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SHELBYVILLE -- You could take Anna Kauffman's 10-pitch at-bat where she fouled pitches off left and right before smacking one over the fence.

Or maybe you like Abbey Walsh shaking off a strikeout and a ball going through her legs at third before diving for a catch seemingly out of reach, then firing off to first a double play.

And then there was Madison Cleland, shadowing Anna Watson to snag a ball that's bounced off Watson's glove and into hers.

On Tuesday, Tuscola never relented. The Warriors downed the team which knocked them out of the playoffs last year, Breese Central, 7-2 in a Class 2A Shelbyville Sectional semifinal that wasn't that close.

Central took an early 1-0 lead after Olivia Wesselmann walked, then scooted around the bases after a couple of Tuscola throwing errors. But after that, it was all Tuscola (30-5).

"I thought we were really going to have to fight for this win," Walsh said. "We wanted it -- I've been praying for it the whole season long."

The first of three homers came with Halle McCrory lurking in the shadows of the nine-hole. It's hard to think too many teams won't pick up she's now hit 11 home runs, but she has shown multiple times in the postseason how dangerous of a hitter she is.

"I just swing away," McCrory said. "I don't like thinking about it too much, because I get in my own head. I go up there and swing."

Then came Karli Allen's home run in the sixth before Kauffman's 10-round battle in the seventh.

If that wasn't enough theatrics for the Tuscola crowd, the Warriors turned in a multitude of impressive defensive plays.

Cleland's circus catch came off a fly ball that drifted into the outfield and Walsh's dive for a bunt both seemed to defy reality. In fact, Walsh didn't think she was going to get hers, but she was going to at least try.

Covered in dirt, she fired to Isabelle Shelmadine waiting at first, and doubled off Central's Madeline Kuper, who singled to lead the fifth.

"I didn't think it was possible to get to, but I thought, it's our team on the line," Walsh said. "This is huge since we lost to them last year and we needed to get that big catch. Isabelle and I have been on with the double play since the first game at regionals, and I knew she was going to be there."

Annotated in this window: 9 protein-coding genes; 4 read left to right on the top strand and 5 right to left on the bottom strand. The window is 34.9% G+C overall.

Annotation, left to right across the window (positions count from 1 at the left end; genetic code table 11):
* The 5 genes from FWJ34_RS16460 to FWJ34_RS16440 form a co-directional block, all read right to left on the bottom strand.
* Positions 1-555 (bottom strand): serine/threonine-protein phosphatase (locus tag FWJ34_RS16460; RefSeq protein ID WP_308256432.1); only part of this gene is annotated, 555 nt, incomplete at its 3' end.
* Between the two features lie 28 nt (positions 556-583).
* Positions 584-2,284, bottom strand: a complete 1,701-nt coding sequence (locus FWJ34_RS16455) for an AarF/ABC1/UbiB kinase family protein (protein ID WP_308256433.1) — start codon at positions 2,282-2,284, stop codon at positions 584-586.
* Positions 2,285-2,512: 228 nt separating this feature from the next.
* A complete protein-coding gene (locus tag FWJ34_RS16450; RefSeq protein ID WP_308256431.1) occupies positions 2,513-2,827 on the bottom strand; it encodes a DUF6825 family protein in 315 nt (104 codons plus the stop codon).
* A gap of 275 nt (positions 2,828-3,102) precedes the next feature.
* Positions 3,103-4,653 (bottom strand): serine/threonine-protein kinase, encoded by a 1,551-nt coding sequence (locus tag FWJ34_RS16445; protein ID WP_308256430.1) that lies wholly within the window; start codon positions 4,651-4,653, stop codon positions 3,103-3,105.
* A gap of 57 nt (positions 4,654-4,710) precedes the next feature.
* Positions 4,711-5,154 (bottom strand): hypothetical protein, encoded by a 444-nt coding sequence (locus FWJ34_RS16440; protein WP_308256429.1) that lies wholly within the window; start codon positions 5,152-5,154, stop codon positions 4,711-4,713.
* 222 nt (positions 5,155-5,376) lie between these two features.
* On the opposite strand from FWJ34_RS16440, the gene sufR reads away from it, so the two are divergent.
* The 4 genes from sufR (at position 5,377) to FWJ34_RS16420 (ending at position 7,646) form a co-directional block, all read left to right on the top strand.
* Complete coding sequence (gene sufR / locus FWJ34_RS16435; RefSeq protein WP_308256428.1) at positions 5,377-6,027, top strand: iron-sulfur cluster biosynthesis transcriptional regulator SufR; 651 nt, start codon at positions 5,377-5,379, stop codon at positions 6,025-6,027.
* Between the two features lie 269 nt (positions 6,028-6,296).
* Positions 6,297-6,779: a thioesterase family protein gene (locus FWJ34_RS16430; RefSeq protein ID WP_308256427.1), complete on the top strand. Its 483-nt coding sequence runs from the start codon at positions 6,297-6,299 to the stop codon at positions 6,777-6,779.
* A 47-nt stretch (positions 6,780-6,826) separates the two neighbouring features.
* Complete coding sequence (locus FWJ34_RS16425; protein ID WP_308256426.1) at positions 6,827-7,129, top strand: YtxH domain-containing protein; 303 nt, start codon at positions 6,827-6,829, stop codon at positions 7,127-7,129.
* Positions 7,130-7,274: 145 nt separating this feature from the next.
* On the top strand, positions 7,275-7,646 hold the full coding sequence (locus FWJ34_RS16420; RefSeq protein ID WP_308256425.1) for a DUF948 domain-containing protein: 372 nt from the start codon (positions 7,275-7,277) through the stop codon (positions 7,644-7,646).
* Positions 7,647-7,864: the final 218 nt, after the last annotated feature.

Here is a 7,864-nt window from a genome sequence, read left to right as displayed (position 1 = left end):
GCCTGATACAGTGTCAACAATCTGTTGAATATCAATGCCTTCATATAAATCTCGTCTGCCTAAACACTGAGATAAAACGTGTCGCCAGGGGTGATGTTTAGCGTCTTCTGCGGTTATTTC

Then there's Kauffman, who makes plays in the center others would have to dive for, look easy.

"She is so aggressive," Tuscola coach Lenny Sementi said. "Anna doesn't glide or coast to a ball. She goes like she's stealing money. There were a couple that looked like they were in gaps and she'd run them down."

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All that came as Maddie Meinhold fired off a five hitter while striking out 10. Through six, Central (22-12) didn't have one strong swing on her before cobbling together a couple of hits in the seventh for a meaningless run.

Saturday, Tuscola is playing for its first sectional title since the 2012 state run when this large senior class was in eighth grade. Through Tuesday's game, the Warriors are playing awfully similar to that group.

"I feel like we have a lot more chemistry as a team this year and we put a lot of work into our team, hitting-wise," McCrory said.

Flora 10, Meridian 2

Flora coach Greg Schafer knows his young team is a mystery to the rest of the state.

If they keep playing this way the next couple of weeks, that will have dissipated.

The Wolves (19-7) made their first big move against Teutopolis in the regional championship before taking down Meridian with a mostly freshman and sophomore-filled team.

The batting order starts with a sophomore trio of Skylar Freeman, Sydney Cammon and Kasey Jennings. And it's Cammon who's been stellar on the mound.

Cammon once again dazzled, keeping her poise when working out of jams through strikeouts and ground balls.

"She's the real deal," Schafer said. "Syd's got all the pitches -- she wants to play Division I ball. She works -- Saturday we scouted and we were on our way home with her dad.

"She called him and said I'm going to work out back and throw, where are your truck keys so I don't hit your truck? She works on hitting spots, but she never quits working and she does a great job. She doesn't get rattled. She'll take a step off and gather her thoughts and then get back on and make a pitch."

It was a fairly even game through six innings. After both offenses got off to a slow start, Flora broke through a bit in the fifth with a four-run inning. But Meridian (25-8) got one back in the sixth, with 9-1-2 awaiting in the seventh.

But Flora all but closed the door on a comeback, plating six runs in the top of the seventh. They used five hits -- the biggest being Kelsey Krutsinger's two-RBI double -- and gave Cammon a healthy lead.

"They did a nice job of driving the ball down into the dirt," Meridian coach Greg Streeval said. "They got a lot of good bounces. Not to take anything away from them, but they seemed to use the infield better than we did."

It's near uncharted territory for the Wolves, who will play for their first sectional title in program history on Saturday.

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Sports Writer

Sports Writer for the Herald & Review.

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